Ongoing efforts are under way at Warren County Public Schools (WCPS) to help raise awareness about suicide prevention.
“Our school system is not immune to this tragedy, and we’ve placed an emphasis on mental health,” WCPS Superintendent Christopher Ballenger reported to the Warren County School Board during its Wednesday, September 7, regular meeting.
School Board Chair Kristen Pence, Vice Chair Ralph Rinaldi, and board member Andrea Lo were present. School Board members Antoinette Funk and Melanie Salins were absent.
According to the National Alliance on Mental Illness (NAMI), September is Suicide Prevention Awareness Month — a time to raise awareness of what remains a stigmatized, and often taboo, topic.
“We use this month to shift public perception, spread hope and share vital information to people affected by suicide,” NAMI says. “Our goal is ensuring that individuals, friends and families have access to the resources they need to discuss suicide prevention and to seek help.”
Suicidal thoughts, much like mental health conditions, may affect anyone regardless of age, gender, or background, according to NAMI, and should not be considered normal. Such thoughts often are the result of an untreated mental health condition, and many times indicate more serious issues, the organization says.
Ballenger invited WCPS Special Services Director Michael Hirsch to highlight for board members the ongoing suicide prevention awareness efforts and programs in the school division.
“Even though mental health organizations recognize September as Suicide Awareness Month, working together to develop our collective understanding of awareness of suicide in order to prevent it is done every day” in the school division, said Hirsch. “And we’ve been doing that every day.”
For instance, the WCPS Special Services staff on Thursday, September 8, worked with Skyline High School staff to go over warning signs, risk factors, protective factors, and a variety of suicide intervention strategies that are applicable for school-based personnel, Hirsch told the School Board.
“Once we get feedback from Skyline High School staff…, we’ll be offering it to all of our secondary school staff this month,” said Hirsch.
Additionally, WCPS and its Special Services division work with the Warren County Community Health Coalition — also known as the Warren Coalition — a nonprofit agency established in 1994 to help fill the gaps in health care and substance abuse awareness to the community.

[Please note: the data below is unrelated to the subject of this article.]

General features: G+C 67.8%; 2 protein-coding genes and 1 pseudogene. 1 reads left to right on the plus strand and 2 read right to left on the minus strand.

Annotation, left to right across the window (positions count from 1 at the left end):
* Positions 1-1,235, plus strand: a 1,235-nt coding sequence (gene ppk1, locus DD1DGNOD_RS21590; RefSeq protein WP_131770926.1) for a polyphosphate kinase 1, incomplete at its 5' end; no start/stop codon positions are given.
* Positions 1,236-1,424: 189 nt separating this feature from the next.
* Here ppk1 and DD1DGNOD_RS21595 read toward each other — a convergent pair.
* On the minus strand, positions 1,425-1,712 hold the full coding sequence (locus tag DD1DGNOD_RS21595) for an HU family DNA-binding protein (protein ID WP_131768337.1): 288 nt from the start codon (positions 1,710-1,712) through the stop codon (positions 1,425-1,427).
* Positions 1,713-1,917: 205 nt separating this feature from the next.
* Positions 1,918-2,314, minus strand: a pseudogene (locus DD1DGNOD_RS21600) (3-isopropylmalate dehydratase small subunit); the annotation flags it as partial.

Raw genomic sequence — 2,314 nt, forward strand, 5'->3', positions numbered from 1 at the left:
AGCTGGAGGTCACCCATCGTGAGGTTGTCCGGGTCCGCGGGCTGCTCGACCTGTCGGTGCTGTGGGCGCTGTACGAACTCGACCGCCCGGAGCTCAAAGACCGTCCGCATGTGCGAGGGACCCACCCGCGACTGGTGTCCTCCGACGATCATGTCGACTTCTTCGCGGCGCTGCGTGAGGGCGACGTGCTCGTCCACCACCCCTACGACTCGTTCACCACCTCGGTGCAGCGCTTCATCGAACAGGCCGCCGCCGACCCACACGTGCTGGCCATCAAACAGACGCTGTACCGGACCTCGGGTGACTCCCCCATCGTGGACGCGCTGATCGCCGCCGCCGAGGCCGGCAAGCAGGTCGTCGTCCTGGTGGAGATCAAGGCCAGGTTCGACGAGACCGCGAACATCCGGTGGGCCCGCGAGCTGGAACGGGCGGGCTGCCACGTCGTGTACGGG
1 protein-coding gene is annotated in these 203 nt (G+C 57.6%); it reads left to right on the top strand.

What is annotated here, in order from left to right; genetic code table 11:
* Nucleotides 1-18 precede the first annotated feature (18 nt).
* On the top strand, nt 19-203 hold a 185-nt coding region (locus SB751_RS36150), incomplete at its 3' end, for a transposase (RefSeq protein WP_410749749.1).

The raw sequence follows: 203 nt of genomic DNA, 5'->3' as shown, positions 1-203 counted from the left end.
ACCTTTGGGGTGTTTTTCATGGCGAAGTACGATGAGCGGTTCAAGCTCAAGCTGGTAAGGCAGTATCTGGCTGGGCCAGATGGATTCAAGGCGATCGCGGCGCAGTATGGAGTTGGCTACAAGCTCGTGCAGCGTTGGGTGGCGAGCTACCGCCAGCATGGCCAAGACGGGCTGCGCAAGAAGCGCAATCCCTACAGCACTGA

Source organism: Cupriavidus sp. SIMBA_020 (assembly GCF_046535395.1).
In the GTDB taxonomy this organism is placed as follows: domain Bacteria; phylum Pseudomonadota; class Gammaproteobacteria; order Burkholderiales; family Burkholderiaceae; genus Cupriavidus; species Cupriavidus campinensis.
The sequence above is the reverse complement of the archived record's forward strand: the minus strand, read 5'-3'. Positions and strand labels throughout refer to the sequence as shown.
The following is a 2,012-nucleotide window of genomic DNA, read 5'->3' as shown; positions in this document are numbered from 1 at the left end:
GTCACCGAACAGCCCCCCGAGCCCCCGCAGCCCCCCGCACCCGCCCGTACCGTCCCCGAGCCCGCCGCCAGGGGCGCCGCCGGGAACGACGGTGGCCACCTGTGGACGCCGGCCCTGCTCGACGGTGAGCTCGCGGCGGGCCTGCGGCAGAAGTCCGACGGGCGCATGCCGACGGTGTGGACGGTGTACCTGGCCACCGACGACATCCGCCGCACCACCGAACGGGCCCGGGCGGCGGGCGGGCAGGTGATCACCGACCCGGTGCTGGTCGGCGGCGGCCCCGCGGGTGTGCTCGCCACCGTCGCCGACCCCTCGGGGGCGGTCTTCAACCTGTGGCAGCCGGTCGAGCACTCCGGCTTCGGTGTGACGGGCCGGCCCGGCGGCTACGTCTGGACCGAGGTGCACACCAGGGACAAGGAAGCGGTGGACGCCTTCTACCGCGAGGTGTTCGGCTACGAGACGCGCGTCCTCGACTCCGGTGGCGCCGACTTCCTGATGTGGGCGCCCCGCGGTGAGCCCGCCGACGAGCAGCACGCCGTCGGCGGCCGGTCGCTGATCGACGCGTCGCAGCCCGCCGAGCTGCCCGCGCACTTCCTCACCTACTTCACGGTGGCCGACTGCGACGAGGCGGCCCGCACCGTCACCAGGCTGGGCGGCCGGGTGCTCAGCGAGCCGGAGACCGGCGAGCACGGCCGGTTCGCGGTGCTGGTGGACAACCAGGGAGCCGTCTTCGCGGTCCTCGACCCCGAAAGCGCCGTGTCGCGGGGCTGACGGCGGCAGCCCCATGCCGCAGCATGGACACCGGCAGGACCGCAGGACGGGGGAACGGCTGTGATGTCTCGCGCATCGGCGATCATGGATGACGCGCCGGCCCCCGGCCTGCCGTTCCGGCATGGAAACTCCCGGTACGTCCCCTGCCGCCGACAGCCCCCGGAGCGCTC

The Warren Coalition began under the guidance of Warren Memorial Hospital as an outreach project but has since grown and was incorporated in 2001. Currently located in the Warren County Community Center, the coalition says it works toward making Warren County a safe, healthy, and drug-free community through the many programs it provides.
Together, the coalition and WCPS offer “a whole host of resilience activities” throughout the year, Hirsch said. Most recently, they collaborated on Rock & Stroll, a May event held at Warren County High School designed to encourage children and pre-teens to make healthy choices, and to give them reasons for those healthy choices. Hirsch said the event is now called Fun Fest, which will be held at “almost every school” in the division.
“The focus is teaching kids about resilience and pro-social coping skills, as well as helping them make good, healthy decisions,” explained Hirsch.
Hirsch (above at podium) also told School Board members (left to right at dais) Lo, Pence, and Rinaldi that WCPS counselors and administrators received “significant training” on suicide awareness and prevention at the end of the 2021-2022 school year from the Virginia Department of Behavioral Health and Developmental Services and Northwestern Community Services.
The state department operates Virginia’s public mental health, intellectual disability, and substance abuse services system via 40 locally and regionally run community services boards, which serve children and adults who have or who are at risk of mental illness, emotional disturbance, intellectual disability, or substance use disorders.
Northwestern Community Services is a behavioral health agency with administrative offices in Front Royal, Va. The agency offers an array of outpatient, case management, day support, residential and emergency programs designed to enhance the quality of life for children and adults affected by emotional/behavioral disorders, mental illness, substance use, and intellectual disabilities and developmental disabilities.
The training will be offered again soon to new school counselors and administrators, according to Hirsch.
“Our approach to suicide prevention is not limited to the month of September,” Hirsch said. “This topic is thought about every day.”
For more information, here is a list of some resources: